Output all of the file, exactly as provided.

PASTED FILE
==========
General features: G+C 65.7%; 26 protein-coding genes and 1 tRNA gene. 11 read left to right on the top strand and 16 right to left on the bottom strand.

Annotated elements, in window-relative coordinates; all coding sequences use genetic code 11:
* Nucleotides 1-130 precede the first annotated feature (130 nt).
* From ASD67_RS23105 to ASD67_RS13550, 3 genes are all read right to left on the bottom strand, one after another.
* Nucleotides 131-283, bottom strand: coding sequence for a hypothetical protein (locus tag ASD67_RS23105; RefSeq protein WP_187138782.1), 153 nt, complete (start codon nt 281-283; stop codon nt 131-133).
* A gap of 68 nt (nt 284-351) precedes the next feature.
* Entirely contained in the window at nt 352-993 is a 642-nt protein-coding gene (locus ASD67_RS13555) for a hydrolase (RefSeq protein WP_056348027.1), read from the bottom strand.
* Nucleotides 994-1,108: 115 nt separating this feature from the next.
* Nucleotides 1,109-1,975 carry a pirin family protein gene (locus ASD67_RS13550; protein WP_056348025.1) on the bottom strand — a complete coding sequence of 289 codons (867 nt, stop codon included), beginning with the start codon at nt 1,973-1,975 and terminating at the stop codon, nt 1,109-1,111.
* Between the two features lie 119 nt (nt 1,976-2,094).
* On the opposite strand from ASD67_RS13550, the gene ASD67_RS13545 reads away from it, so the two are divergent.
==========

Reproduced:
General features: G+C 65.7%; 26 protein-coding genes and 1 tRNA gene. 11 read left to right on the top strand and 16 right to left on the bottom strand.

Annotated elements, in window-relative coordinates; all coding sequences use genetic code 11:
* Nucleotides 1-130 precede the first annotated feature (130 nt).
* From ASD67_RS23105 to ASD67_RS13550, 3 genes are all read right to left on the bottom strand, one after another.
* Nucleotides 131-283, bottom strand: coding sequence for a hypothetical protein (locus tag ASD67_RS23105; RefSeq protein WP_187138782.1), 153 nt, complete (start codon nt 281-283; stop codon nt 131-133).
* A gap of 68 nt (nt 284-351) precedes the next feature.
* Entirely contained in the window at nt 352-993 is a 642-nt protein-coding gene (locus ASD67_RS13555) for a hydrolase (RefSeq protein WP_056348027.1), read from the bottom strand.
* Nucleotides 994-1,108: 115 nt separating this feature from the next.
* Nucleotides 1,109-1,975 carry a pirin family protein gene (locus ASD67_RS13550; protein WP_056348025.1) on the bottom strand — a complete coding sequence of 289 codons (867 nt, stop codon included), beginning with the start codon at nt 1,973-1,975 and terminating at the stop codon, nt 1,109-1,111.
* Between the two features lie 119 nt (nt 1,976-2,094).
* On the opposite strand from ASD67_RS13550, the gene ASD67_RS13545 reads away from it, so the two are divergent.